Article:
Treatment of ulcers depends on the type of ulcer. Arterial ulcers require primary treatment to restore blood circulation to the affected area in addition to the administration of antibiotics to mitigate symptoms. Venous ulcers—the most common type of leg ulcer—can take months to heal fully. Management of these ulcers focuses on improving blood flow to the affected area; antibiotics are administered only in cases of clinical infections.[2] Chronic ulcers are typically heavily exudative, and the exudate contains inflammatory proteases and cytokines that are capable of attacking surrounding healthy skin if the exudate is not removed efficiently from the wound surface.[2]

A moist wound environment is essential in all phases of wound healing. It accelerates the reepithelialization process and collagen synthesis. It also facilitates the action of growth factors as well as keratinocyte and fibroblast proliferation, and it promotes angiogenesis.[2]

Necrotic tissue in chronic wounds can impair healing and impede keratinocyte migration over the wound bed. Debridement, or the removal of nonviable wound tissue, is essential to good wound bed preparation. Debridement can be performed using surgical, autolytic, enzymatic, biologic, or mechanical methods.[6] As the bacterial load increases to the point of critical colonization on wounds, healing becomes impaired as the result of local infection.[7] Infection may spread into surrounding tissues, resulting in deep infection, which may progress to systemic infection.[6] Addressing local wound infection using cleansing agents and topical antimicrobial agents can improve healing.

Various techniques are used in managing chronic wounds, such as wound dressings, negative pressure wound therapy, adjuvant wound therapies, and advanced dressing methods.[8] The 3 broadest categories of wound dressings include those that facilitate autolytic debridement, adjust moisture levels at the wound bed, and control the bacterial load.[9] The advanced wound care dressings are alginates, foams, hydrocolloids and hydrogels, iodine and silver-based preparations, and oxidized regenerated cellulose.[8]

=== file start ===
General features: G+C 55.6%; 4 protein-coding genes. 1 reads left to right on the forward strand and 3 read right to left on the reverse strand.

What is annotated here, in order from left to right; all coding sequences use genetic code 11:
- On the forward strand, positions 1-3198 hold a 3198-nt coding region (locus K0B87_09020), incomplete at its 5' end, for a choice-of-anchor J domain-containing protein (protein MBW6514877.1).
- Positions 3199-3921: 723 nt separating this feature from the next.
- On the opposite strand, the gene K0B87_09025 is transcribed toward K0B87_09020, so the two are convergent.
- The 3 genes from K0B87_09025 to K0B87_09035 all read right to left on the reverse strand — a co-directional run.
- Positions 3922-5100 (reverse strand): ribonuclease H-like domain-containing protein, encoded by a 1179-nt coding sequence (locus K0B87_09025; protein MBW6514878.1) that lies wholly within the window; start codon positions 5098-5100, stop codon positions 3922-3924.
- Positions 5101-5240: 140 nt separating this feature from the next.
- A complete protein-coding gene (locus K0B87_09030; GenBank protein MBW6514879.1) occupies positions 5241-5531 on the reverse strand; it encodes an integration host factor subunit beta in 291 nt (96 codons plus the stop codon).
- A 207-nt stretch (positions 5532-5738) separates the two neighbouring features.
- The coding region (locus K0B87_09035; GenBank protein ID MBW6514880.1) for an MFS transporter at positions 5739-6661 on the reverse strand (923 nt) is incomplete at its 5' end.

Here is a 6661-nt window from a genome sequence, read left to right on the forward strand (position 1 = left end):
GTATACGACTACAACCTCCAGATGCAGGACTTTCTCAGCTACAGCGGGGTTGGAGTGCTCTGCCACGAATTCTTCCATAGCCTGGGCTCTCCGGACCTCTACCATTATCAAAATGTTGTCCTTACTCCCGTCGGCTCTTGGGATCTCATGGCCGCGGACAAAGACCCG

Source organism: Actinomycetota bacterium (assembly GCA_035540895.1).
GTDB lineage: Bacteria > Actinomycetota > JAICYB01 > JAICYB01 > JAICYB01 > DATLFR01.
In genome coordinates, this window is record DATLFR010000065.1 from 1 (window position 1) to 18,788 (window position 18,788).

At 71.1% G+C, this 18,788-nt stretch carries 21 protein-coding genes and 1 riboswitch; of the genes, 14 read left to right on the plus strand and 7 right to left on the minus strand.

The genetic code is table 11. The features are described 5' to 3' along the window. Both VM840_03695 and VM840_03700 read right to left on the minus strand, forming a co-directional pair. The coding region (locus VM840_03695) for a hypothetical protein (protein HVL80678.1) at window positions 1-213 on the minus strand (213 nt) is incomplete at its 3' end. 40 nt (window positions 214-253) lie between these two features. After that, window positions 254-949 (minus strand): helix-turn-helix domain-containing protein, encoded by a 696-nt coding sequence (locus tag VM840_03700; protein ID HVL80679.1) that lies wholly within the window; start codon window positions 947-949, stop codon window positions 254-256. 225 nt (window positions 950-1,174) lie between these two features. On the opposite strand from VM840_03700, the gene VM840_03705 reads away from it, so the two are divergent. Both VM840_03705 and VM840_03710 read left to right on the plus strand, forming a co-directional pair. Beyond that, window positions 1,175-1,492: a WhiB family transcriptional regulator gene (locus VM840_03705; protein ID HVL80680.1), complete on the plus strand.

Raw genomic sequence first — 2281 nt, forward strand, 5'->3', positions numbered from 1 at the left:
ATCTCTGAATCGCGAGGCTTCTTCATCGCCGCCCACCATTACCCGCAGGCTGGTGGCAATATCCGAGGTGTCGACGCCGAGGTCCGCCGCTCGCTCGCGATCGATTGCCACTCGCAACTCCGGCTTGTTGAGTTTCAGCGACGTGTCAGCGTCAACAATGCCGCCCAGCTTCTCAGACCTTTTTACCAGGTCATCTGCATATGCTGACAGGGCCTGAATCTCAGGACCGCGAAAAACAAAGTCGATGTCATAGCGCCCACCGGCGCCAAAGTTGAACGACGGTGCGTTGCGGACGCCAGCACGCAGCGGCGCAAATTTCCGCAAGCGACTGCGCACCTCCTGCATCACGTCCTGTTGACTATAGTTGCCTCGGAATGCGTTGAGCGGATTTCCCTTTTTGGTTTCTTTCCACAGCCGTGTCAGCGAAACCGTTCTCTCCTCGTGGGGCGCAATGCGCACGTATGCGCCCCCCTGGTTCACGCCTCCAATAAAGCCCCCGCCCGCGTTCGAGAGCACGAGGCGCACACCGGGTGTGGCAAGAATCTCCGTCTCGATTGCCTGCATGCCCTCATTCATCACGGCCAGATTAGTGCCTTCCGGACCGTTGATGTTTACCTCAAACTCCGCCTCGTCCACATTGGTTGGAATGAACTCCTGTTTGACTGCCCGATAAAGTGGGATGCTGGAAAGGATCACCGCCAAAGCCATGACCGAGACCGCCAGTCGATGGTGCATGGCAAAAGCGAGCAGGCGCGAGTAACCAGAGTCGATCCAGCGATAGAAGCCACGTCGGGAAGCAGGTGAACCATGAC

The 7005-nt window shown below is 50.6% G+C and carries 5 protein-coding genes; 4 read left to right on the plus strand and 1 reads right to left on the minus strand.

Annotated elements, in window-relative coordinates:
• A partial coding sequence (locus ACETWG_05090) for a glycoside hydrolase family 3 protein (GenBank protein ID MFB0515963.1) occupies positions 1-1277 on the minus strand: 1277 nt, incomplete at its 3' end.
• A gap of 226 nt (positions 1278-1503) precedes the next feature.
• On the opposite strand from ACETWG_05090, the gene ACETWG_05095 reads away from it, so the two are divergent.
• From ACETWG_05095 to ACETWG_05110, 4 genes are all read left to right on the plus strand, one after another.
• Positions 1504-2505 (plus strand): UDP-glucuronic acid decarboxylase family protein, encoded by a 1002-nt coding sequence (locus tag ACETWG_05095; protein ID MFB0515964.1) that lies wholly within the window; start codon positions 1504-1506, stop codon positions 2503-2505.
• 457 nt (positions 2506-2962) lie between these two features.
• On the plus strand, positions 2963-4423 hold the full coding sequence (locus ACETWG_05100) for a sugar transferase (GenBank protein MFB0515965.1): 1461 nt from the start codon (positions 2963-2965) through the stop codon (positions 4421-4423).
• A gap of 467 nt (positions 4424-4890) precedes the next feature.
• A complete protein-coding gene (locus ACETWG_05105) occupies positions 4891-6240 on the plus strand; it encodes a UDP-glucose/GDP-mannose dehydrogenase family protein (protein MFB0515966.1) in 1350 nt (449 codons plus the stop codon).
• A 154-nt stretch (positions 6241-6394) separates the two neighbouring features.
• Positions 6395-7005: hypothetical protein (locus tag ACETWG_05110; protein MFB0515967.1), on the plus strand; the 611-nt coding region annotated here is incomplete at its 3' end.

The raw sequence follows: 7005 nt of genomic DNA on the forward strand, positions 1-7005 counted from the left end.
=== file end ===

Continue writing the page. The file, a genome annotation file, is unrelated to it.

Other advanced technologies currently in development involve the use of chitosan, which is a highly biocompatible and biodegradable polymer obtained from the shells of crustaceans. For over a decade, chitosan-based dressings have advanced the development of wound care dressings. They are particularly useful in wound management because of their nontoxic bacteriostatic and fungistatic properties.[10] These dressings have been successfully used to manage wounds of varying sizes and etiology, including chronic ulcers, diabetic foot ulcers, pressure ulcers, vascular ulcers, chronically infected wounds, traumatic wounds, postoperative wounds, and leg ulcers, as well as complex conditions such as epidermolysis bullosa.[11–14] One such dressing is MaxioCel (Axio Biosolutions Private Limited), which was developed using 100% chitosan. The dressing also has the advantage of transforming into a cohesive gel matrix on contact with the wound exudate.

This case report describes the effective use of a bioactive microfiber dressing following unsuccessful attempts to use conventional methods to achieve wound healing of a chronic right lower limb ulcer that developed after cellulitis. The patient described in the case provided informed consent to publish this report.